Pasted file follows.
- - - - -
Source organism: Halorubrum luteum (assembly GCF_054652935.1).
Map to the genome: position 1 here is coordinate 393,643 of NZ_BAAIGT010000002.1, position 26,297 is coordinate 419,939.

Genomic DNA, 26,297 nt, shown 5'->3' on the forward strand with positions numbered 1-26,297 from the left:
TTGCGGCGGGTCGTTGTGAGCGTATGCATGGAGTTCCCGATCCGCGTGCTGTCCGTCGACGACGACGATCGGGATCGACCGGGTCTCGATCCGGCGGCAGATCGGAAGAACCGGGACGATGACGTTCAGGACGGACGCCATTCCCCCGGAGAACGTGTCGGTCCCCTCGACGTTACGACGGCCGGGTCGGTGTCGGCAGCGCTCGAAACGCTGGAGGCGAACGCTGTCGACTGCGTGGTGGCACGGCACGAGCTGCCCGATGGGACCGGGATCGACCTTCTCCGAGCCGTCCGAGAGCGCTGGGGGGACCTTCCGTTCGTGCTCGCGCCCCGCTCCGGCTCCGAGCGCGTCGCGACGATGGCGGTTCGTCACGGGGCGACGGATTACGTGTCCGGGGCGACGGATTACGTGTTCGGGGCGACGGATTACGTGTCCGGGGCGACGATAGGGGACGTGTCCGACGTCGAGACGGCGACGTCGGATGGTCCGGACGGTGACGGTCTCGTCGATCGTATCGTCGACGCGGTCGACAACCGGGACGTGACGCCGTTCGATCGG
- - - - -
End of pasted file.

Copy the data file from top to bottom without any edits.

Source organism: Halorubrum luteum (assembly GCF_054652935.1).
Map to the genome: position 1 here is coordinate 393,643 of NZ_BAAIGT010000002.1, position 26,297 is coordinate 419,939.

Genomic DNA, 26,297 nt, shown 5'->3' on the forward strand with positions numbered 1-26,297 from the left:
TTGCGGCGGGTCGTTGTGAGCGTATGCATGGAGTTCCCGATCCGCGTGCTGTCCGTCGACGACGACGATCGGGATCGACCGGGTCTCGATCCGGCGGCAGATCGGAAGAACCGGGACGATGACGTTCAGGACGGACGCCATTCCCCCGGAGAACGTGTCGGTCCCCTCGACGTTACGACGGCCGGGTCGGTGTCGGCAGCGCTCGAAACGCTGGAGGCGAACGCTGTCGACTGCGTGGTGGCACGGCACGAGCTGCCCGATGGGACCGGGATCGACCTTCTCCGAGCCGTCCGAGAGCGCTGGGGGGACCTTCCGTTCGTGCTCGCGCCCCGCTCCGGCTCCGAGCGCGTCGCGACGATGGCGGTTCGTCACGGGGCGACGGATTACGTGTCCGGGGCGACGGATTACGTGTTCGGGGCGACGGATTACGTGTCCGGGGCGACGATAGGGGACGTGTCCGACGTCGAGACGGCGACGTCGGATGGTCCGGACGGTGACGGTCTCGTCGATCGTATCGTCGACGCGGTCGACAACCGGGACGTGACGCCGTTCGATCGG